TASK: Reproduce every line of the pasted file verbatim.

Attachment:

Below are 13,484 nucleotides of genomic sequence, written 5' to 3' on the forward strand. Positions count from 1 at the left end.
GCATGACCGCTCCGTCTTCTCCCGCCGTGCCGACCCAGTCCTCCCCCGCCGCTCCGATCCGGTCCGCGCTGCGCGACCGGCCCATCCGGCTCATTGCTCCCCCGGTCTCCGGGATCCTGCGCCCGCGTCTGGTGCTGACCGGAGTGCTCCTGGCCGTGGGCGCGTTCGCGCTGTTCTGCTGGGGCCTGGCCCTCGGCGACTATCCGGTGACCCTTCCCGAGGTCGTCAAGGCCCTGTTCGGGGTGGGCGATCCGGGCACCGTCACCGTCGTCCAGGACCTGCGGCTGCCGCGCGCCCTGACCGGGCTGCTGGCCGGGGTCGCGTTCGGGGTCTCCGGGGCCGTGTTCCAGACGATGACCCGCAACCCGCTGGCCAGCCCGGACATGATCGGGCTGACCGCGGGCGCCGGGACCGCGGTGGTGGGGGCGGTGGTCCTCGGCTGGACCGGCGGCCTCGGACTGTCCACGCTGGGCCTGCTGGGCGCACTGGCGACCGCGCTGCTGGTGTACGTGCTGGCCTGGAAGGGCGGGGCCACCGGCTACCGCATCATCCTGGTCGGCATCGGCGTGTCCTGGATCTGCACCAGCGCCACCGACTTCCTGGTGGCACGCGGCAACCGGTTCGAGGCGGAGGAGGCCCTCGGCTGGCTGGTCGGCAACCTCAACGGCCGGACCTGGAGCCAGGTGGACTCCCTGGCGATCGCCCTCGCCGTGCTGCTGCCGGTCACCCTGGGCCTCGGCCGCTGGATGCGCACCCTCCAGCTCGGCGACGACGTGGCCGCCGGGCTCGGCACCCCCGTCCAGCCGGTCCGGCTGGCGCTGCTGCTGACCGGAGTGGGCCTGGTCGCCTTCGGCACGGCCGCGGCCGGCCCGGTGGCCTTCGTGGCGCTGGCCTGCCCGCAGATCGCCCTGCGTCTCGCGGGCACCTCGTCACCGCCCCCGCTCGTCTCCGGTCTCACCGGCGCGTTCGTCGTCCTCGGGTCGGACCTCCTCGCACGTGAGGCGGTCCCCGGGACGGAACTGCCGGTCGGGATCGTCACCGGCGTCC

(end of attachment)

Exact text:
Below are 13,484 nucleotides of genomic sequence, written 5' to 3' on the forward strand. Positions count from 1 at the left end.
GCATGACCGCTCCGTCTTCTCCCGCCGTGCCGACCCAGTCCTCCCCCGCCGCTCCGATCCGGTCCGCGCTGCGCGACCGGCCCATCCGGCTCATTGCTCCCCCGGTCTCCGGGATCCTGCGCCCGCGTCTGGTGCTGACCGGAGTGCTCCTGGCCGTGGGCGCGTTCGCGCTGTTCTGCTGGGGCCTGGCCCTCGGCGACTATCCGGTGACCCTTCCCGAGGTCGTCAAGGCCCTGTTCGGGGTGGGCGATCCGGGCACCGTCACCGTCGTCCAGGACCTGCGGCTGCCGCGCGCCCTGACCGGGCTGCTGGCCGGGGTCGCGTTCGGGGTCTCCGGGGCCGTGTTCCAGACGATGACCCGCAACCCGCTGGCCAGCCCGGACATGATCGGGCTGACCGCGGGCGCCGGGACCGCGGTGGTGGGGGCGGTGGTCCTCGGCTGGACCGGCGGCCTCGGACTGTCCACGCTGGGCCTGCTGGGCGCACTGGCGACCGCGCTGCTGGTGTACGTGCTGGCCTGGAAGGGCGGGGCCACCGGCTACCGCATCATCCTGGTCGGCATCGGCGTGTCCTGGATCTGCACCAGCGCCACCGACTTCCTGGTGGCACGCGGCAACCGGTTCGAGGCGGAGGAGGCCCTCGGCTGGCTGGTCGGCAACCTCAACGGCCGGACCTGGAGCCAGGTGGACTCCCTGGCGATCGCCCTCGCCGTGCTGCTGCCGGTCACCCTGGGCCTCGGCCGCTGGATGCGCACCCTCCAGCTCGGCGACGACGTGGCCGCCGGGCTCGGCACCCCCGTCCAGCCGGTCCGGCTGGCGCTGCTGCTGACCGGAGTGGGCCTGGTCGCCTTCGGCACGGCCGCGGCCGGCCCGGTGGCCTTCGTGGCGCTGGCCTGCCCGCAGATCGCCCTGCGTCTCGCGGGCACCTCGTCACCGCCCCCGCTCGTCTCCGGTCTCACCGGCGCGTTCGTCGTCCTCGGGTCGGACCTCCTCGCACGTGAGGCGGTCCCCGGGACGGAACTGCCGGTCGGGATCGTCACCGGCGTCC